Manufacturing added 5,000 positions while construction gained 4,000, ADP said. The largest total, 50,000, came from professional and business services, while 40,000 were in the trade, transportation and utilities sector.
Economists expected ADP to report private jobs growth of 180,000, while weekly jobless claims, which will be released at 8:30 am ET, likely edged lower by 1,000 to 330,000.
Medium-sized businesses, with between 50 and 499 employees, were the main growth engine with 74,000 new jobs, while small businesses created 71,000.
Claims move lower
Economists had expected only a slight decline from last week in terms of weekly jobless claims, but the picture was even better than expected.
The total from the previous week was adjusted slightly higher to 332,000.
The four-week moving average, which smooths fluctuations in the data, fell 3,000 to 328,500.
Both the ADP and weekly claims numbers will feed into the Fed's computations of when it wants to start easing the throttle on its $85 billion a month bond-buying program known asquantitative easing.
The U.S. central bank is expected to begin tapering its purchases in September.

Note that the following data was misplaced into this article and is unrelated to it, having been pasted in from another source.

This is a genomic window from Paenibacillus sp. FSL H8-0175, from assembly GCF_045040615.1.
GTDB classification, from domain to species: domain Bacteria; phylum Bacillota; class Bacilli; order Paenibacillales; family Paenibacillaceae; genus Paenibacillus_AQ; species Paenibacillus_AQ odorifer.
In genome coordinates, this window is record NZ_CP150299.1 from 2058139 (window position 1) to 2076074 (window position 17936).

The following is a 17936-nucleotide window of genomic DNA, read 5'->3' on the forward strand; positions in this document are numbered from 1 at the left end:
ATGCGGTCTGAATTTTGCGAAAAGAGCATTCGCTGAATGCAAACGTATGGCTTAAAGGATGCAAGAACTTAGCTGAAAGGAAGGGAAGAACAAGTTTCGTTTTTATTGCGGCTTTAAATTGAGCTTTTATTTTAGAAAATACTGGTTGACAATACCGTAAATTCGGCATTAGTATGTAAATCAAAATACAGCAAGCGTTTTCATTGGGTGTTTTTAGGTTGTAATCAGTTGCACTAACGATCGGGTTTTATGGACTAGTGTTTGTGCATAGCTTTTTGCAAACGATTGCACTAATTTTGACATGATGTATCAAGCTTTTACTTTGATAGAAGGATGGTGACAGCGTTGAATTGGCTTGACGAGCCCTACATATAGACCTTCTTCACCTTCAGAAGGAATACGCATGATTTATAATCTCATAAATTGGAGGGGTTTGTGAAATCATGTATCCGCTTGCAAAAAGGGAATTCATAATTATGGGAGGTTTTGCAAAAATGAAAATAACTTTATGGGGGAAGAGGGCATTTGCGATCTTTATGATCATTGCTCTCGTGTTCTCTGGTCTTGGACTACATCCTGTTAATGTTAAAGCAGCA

The final number in the equation likely will be Friday's nonfarm payrolls report, expectations for which could be adjusted higher given Thursday's improving data.
A separate Labor Department report showed U.S. labor costs were flat in the second quarter, a sign of minimal inflationary pressures in the economy that could fan concerns inflation is too low.
The reading, which revised down an earlier estimate for the data, was well below the 0.8 percent gain analysts were forecasting in a Reuters poll.
At the same time, the report showed productivity rose 2.3 percent during the period, which was a bigger gain than expected and gave a more hopeful sign for the outlook for wages.
_ By CNBC's Jeff Cox. Follow him @JeffCoxCNBCcom on Twitter. Reuters contributed to this report.